§ 34. Mrs. Thatcher
asked the Secretary of State for Foreign Affairs if he will make a statement concerning the proposed transfer of Mr. Gerald Brooke to a Soviet labour camp; and what further representations he has made to the Soviet Government for clemency.
§ The Secretary of State for Foreign Affairs (Mr. Michael Stewart)
Since my right honourable Friend the Prime Minister spoke to Mr. Kosygin in February, we have continued to make repeated representations in Moscow and here about Mr. Brooke. The Prime Minister spoke to the Soviet Ambassador personally about 528 it on 18th April. However, the Soviet Government have given no indication of willingness to release Mr. Brooke, except on conditions which are quite unreasonable, and have refused Mr. Brooke's request to be allowed to spend a second year in prison instead of being transferred to a labour camp. Certain other requests have also been refused. We shall continue to press the Soviet authorities, but I cannot offer much hope of success.
As the situation is rather complex, I am circulating a more detailed note in the OFFICIAL REPORT.
§ Mrs. Thatcher
I thank the right hon. Gentleman for his assurance that he will not let the matter drop. Would not he agree, however, that if his future representations are to meet with more success than those he has made in the past, they must be made of much sterner stuff? Would he, therefore, not consider revising the Anglo-Russian Cultural Agreement?
§ Mr. Stewart
I know that that suggestion has been made, but we should be wary of taking action which would not help Mr. Brooke and which would simply make relations in general between this country and the Soviet Union more difficult. If I could be satisfied that action of this kind would be of real help to Mr. Brooke, the situation would be very different from what it now is.
§ Mr. Peyton
Would not the right hon. Gentleman agree that it is rather a terrible thing when a Secretary of State can stand at the Dispatch Box and say that he cannot hold out any hopeful prospects in a matter of this kind? Does not he really think that further cultural exchanges should not be engaged upon indefinitely in view of a perfectly disgraceful state of affairs like this?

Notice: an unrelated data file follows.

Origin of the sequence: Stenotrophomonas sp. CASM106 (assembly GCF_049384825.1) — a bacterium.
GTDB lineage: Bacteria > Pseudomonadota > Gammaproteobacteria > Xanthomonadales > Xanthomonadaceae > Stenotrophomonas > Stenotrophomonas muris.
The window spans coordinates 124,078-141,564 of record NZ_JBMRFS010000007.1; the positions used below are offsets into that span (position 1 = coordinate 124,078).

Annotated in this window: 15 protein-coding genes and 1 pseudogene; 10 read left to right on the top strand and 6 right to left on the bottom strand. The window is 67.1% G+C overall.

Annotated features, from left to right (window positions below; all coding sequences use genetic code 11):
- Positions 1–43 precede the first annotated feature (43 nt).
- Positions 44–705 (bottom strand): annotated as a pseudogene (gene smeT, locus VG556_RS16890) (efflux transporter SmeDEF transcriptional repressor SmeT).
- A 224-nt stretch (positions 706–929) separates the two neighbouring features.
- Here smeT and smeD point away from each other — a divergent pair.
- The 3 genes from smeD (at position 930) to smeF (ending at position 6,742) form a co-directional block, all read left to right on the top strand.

§ Mr. Stewart
I must draw the hon. Gentleman's attention to the answer I have just given. I did not say that cultural relations would be continued indefinitely. I said that the suggestion of a complete break-off in cultural relations because of this incident would not, unhappily, be helpful.
Following is the note:Since my right hon. Friend the Prime Minister spoke to Mr. Kosygin in February the Embassy in Moscow have continued to make repeated representations to the Soviet Government about Mr. Brooke. Her Majesty's Consul saw him in prison on the 4th of March 529 and confirmed that the state of his health gave cause for concern. My noble Friend, Lord Chalfont, during his visit to Moscow at the end of March urged the Soviet Government to extend clemency to Mr. Brooke. In London the Foreign Office have raised the question with the Soviet Ambassador and my right hon. Friend the Prime Minister also spoke to him about it and renewed the plea for clemency on 18th April.The Soviet Government have given no indication of willingness to release Mr. Brooke except on unreasonable conditions which they know to be totally unacceptable. They have refused Mr. Brooke's request to be allowed to spend a second year in prison instead of being transferred to a labour camp. In their view, labour camp is a less servere punishment than imprisonment. They have not given permission for the Consul to see him again before his transfer. They have also made it clear that he will not be granted the concessions he has hitherto enjoyed in the way of parcels and visits by his wife and Her Majesty's Consul in excess of the limits permitted by the Soviet regulations. The Soviet attitude is deeply disappointing and the Soviet Government should not underestimate the strength of feeling in this country on this issue. We will continue to press for Mr. Brooke's release, but I should not wish to give the House the impression that there has been any sign from the Soviet side that would justify optimism on ours.Mr. Brooke was convicted of an offence which would not be regarded as criminal in this country. British tourists who are thinking of visiting the Soviet Union should bear in mind the grave consequences which can follow from actions, which, although quite unexceptionable in this country, can be treated as State crimes in the Soviet Union. Advice on this point was given by my right hon. Friend (Mr. Thomson) in a written reply to a Question from the hon. Member for Finchley (Mrs. Thatcher) on 2nd August, 1965.